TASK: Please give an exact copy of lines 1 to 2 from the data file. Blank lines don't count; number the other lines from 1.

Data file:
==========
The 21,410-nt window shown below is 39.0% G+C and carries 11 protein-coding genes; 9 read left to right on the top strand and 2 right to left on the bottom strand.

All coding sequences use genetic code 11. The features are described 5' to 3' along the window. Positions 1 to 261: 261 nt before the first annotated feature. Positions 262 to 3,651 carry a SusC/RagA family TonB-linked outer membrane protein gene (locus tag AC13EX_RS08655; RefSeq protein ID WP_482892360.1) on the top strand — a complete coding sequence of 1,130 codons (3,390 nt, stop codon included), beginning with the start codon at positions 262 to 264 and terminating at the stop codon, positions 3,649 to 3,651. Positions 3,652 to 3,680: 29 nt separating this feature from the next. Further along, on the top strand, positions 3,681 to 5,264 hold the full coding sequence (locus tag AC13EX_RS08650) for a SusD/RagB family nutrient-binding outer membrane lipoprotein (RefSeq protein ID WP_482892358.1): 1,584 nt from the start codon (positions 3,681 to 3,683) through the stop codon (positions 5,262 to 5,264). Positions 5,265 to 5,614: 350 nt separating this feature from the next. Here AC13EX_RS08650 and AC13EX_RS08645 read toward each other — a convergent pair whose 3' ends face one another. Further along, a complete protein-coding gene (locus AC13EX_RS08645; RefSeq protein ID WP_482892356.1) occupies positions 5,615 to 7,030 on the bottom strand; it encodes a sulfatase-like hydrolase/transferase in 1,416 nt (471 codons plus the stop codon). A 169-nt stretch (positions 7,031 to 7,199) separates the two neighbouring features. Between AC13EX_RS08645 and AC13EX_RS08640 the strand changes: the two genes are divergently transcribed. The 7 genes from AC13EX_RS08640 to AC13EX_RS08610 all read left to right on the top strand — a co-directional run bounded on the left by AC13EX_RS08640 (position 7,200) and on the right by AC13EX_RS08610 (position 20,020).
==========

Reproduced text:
The 21,410-nt window shown below is 39.0% G+C and carries 11 protein-coding genes; 9 read left to right on the top strand and 2 right to left on the bottom strand.

All coding sequences use genetic code 11. The features are described 5' to 3' along the window. Positions 1 to 261: 261 nt before the first annotated feature. Positions 262 to 3,651 carry a SusC/RagA family TonB-linked outer membrane protein gene (locus tag AC13EX_RS08655; RefSeq protein ID WP_482892360.1) on the top strand — a complete coding sequence of 1,130 codons (3,390 nt, stop codon included), beginning with the start codon at positions 262 to 264 and terminating at the stop codon, positions 3,649 to 3,651. Positions 3,652 to 3,680: 29 nt separating this feature from the next. Further along, on the top strand, positions 3,681 to 5,264 hold the full coding sequence (locus tag AC13EX_RS08650) for a SusD/RagB family nutrient-binding outer membrane lipoprotein (RefSeq protein ID WP_482892358.1): 1,584 nt from the start codon (positions 3,681 to 3,683) through the stop codon (positions 5,262 to 5,264). Positions 5,265 to 5,614: 350 nt separating this feature from the next. Here AC13EX_RS08650 and AC13EX_RS08645 read toward each other — a convergent pair whose 3' ends face one another. Further along, a complete protein-coding gene (locus AC13EX_RS08645; RefSeq protein ID WP_482892356.1) occupies positions 5,615 to 7,030 on the bottom strand; it encodes a sulfatase-like hydrolase/transferase in 1,416 nt (471 codons plus the stop codon). A 169-nt stretch (positions 7,031 to 7,199) separates the two neighbouring features. Between AC13EX_RS08645 and AC13EX_RS08640 the strand changes: the two genes are divergently transcribed. The 7 genes from AC13EX_RS08640 to AC13EX_RS08610 all read left to right on the top strand — a co-directional run bounded on the left by AC13EX_RS08640 (position 7,200) and on the right by AC13EX_RS08610 (position 20,020).